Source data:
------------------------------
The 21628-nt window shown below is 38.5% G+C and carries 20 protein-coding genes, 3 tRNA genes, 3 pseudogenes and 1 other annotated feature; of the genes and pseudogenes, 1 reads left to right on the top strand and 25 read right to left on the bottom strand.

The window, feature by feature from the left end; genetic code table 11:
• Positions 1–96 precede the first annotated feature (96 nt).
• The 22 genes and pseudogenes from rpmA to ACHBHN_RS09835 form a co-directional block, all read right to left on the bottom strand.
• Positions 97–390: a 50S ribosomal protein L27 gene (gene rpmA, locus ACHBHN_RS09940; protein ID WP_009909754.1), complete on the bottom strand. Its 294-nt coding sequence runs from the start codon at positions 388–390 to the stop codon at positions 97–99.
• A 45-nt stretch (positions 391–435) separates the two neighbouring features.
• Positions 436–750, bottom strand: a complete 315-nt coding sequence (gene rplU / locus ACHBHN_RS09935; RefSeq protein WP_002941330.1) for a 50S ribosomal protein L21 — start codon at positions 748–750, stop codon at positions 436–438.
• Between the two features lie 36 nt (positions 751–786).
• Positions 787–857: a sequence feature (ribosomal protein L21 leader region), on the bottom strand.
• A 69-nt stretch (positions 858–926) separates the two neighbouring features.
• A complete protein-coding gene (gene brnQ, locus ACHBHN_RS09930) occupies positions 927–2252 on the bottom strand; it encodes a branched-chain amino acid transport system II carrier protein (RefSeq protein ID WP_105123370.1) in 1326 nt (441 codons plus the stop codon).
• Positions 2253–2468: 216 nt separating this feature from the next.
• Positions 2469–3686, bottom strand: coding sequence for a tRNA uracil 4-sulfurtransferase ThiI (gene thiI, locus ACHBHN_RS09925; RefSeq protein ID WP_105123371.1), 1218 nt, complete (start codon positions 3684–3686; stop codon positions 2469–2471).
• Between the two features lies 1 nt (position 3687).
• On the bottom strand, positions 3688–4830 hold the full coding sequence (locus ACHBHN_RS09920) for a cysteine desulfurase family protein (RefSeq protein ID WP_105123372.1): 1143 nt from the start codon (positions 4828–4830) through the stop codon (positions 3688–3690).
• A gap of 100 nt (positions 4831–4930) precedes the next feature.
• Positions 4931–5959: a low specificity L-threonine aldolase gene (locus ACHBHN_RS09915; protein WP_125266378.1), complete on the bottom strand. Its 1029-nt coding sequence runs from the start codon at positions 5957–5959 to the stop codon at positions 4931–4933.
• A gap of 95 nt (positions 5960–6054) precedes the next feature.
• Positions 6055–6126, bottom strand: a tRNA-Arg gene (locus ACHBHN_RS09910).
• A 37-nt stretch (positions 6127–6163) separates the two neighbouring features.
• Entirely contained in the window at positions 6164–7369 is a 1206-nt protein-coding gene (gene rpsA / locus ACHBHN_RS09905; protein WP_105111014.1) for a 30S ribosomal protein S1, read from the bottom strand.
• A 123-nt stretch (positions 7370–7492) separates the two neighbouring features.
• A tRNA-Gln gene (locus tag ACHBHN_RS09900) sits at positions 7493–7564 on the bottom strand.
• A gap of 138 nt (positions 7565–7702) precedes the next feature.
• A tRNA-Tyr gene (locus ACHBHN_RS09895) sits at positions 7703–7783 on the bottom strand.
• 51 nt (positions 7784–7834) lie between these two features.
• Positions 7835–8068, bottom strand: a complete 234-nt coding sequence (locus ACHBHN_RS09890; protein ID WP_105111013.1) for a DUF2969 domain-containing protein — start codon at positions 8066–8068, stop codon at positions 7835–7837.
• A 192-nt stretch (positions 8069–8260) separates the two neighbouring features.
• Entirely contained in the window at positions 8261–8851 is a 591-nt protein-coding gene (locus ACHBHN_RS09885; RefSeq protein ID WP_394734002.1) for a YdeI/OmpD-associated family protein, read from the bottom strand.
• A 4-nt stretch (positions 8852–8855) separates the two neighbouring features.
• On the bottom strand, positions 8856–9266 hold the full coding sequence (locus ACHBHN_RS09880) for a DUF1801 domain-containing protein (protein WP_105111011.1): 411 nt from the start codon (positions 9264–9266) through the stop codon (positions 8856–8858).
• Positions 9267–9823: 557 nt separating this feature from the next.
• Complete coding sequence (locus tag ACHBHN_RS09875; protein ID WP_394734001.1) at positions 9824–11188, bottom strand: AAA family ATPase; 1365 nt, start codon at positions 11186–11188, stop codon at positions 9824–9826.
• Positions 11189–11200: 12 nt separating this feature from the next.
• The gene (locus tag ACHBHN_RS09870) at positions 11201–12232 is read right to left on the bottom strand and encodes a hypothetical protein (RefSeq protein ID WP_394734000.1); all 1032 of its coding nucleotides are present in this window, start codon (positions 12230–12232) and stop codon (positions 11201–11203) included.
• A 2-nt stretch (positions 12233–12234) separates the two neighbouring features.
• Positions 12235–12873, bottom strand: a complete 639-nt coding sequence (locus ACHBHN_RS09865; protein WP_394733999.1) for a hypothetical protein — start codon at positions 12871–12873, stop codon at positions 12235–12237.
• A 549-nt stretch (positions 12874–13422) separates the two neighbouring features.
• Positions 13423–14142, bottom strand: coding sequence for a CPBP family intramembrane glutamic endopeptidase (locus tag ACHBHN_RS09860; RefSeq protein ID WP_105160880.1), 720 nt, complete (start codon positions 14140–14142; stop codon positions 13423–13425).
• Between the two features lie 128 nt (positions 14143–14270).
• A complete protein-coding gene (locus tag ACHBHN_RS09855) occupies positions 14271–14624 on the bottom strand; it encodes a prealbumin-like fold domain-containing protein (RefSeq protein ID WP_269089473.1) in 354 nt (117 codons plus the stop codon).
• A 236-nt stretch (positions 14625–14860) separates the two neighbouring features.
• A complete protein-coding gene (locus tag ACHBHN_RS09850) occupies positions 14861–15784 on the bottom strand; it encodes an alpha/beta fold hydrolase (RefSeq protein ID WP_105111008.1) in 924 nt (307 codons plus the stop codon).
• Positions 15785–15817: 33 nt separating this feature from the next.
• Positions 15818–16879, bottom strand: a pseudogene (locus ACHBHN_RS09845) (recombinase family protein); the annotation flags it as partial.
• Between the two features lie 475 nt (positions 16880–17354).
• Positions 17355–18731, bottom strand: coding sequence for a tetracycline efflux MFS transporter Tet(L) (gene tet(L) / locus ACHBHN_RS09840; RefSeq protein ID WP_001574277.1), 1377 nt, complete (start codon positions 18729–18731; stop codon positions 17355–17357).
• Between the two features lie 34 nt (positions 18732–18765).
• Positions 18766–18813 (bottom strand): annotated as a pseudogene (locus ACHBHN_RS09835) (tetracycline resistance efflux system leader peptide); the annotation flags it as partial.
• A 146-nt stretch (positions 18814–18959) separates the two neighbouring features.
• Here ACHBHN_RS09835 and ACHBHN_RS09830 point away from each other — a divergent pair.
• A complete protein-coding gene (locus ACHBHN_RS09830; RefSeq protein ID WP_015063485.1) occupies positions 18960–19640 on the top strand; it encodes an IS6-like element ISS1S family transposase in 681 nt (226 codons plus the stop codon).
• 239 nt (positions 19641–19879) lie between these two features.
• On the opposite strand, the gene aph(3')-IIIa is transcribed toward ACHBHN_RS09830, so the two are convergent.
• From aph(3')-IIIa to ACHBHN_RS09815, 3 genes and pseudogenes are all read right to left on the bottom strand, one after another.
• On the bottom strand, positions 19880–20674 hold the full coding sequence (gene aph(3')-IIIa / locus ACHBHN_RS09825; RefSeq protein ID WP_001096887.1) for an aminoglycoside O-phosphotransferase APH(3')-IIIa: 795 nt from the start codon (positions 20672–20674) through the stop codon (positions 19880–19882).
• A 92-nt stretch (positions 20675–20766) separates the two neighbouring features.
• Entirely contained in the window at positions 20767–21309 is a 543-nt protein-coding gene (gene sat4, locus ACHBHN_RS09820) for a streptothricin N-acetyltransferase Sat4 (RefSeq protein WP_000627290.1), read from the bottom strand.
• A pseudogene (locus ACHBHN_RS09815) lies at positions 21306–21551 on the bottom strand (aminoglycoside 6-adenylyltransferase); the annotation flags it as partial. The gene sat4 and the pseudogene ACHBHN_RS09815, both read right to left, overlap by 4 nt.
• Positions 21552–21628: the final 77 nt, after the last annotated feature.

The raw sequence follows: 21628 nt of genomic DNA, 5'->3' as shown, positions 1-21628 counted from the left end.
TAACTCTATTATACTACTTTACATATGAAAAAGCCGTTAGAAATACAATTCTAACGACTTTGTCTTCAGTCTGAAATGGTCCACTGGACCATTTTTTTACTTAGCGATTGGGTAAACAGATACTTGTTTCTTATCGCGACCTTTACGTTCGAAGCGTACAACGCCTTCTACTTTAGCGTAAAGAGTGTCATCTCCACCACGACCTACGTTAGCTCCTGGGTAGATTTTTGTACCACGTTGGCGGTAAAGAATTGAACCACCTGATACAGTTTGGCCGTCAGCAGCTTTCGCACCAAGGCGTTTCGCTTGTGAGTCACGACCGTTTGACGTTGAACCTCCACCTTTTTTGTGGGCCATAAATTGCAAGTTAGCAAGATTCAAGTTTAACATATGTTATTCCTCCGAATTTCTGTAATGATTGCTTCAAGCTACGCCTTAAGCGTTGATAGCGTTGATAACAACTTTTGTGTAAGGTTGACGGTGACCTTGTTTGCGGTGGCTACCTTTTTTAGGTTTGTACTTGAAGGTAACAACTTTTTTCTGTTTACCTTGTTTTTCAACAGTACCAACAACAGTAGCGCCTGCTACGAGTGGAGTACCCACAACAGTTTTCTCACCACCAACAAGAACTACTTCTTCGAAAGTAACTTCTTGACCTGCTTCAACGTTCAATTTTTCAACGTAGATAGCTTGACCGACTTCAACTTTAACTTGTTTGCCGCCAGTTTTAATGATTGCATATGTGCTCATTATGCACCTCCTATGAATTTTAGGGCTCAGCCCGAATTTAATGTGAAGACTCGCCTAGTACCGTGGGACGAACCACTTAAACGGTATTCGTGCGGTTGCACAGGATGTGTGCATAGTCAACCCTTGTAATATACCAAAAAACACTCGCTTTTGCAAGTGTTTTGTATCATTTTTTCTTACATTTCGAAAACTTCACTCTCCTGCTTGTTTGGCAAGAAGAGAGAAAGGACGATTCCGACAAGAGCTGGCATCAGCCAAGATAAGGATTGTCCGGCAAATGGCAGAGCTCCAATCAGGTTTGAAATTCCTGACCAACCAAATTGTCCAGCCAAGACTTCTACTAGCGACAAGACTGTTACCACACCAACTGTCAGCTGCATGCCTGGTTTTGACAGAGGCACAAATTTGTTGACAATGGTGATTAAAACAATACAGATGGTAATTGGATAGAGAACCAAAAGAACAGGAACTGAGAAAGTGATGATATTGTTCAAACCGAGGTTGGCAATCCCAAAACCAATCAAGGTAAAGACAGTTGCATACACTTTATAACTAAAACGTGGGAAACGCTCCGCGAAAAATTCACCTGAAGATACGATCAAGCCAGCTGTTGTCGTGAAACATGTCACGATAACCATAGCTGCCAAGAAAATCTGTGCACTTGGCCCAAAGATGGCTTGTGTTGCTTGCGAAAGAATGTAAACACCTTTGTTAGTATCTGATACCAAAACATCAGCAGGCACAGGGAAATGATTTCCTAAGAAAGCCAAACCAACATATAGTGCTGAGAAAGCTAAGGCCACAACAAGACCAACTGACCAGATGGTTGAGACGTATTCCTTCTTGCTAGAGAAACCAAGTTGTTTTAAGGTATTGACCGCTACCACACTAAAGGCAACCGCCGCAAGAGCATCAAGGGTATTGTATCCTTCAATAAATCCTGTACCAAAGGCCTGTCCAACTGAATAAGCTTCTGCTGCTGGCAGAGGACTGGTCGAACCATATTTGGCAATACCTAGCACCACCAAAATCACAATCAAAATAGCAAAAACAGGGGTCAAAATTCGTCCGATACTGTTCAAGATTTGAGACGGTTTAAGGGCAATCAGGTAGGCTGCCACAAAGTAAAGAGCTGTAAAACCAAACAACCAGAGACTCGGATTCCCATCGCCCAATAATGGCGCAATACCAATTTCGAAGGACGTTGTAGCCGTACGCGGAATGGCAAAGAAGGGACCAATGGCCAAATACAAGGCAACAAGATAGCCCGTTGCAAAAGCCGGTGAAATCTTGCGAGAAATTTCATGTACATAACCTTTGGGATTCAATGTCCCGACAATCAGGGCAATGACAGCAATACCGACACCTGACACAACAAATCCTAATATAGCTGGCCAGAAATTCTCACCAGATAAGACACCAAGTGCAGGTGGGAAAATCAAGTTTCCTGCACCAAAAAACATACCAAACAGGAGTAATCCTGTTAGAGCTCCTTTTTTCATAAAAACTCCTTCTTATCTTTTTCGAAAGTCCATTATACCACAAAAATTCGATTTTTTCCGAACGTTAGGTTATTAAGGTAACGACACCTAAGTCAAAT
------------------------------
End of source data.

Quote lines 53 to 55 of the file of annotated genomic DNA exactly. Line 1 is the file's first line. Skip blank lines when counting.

• 239 nt (positions 19641–19879) lie between these two features.
• On the opposite strand, the gene aph(3')-IIIa is transcribed toward ACHBHN_RS09830, so the two are convergent.
• From aph(3')-IIIa to ACHBHN_RS09815, 3 genes and pseudogenes are all read right to left on the bottom strand, one after another.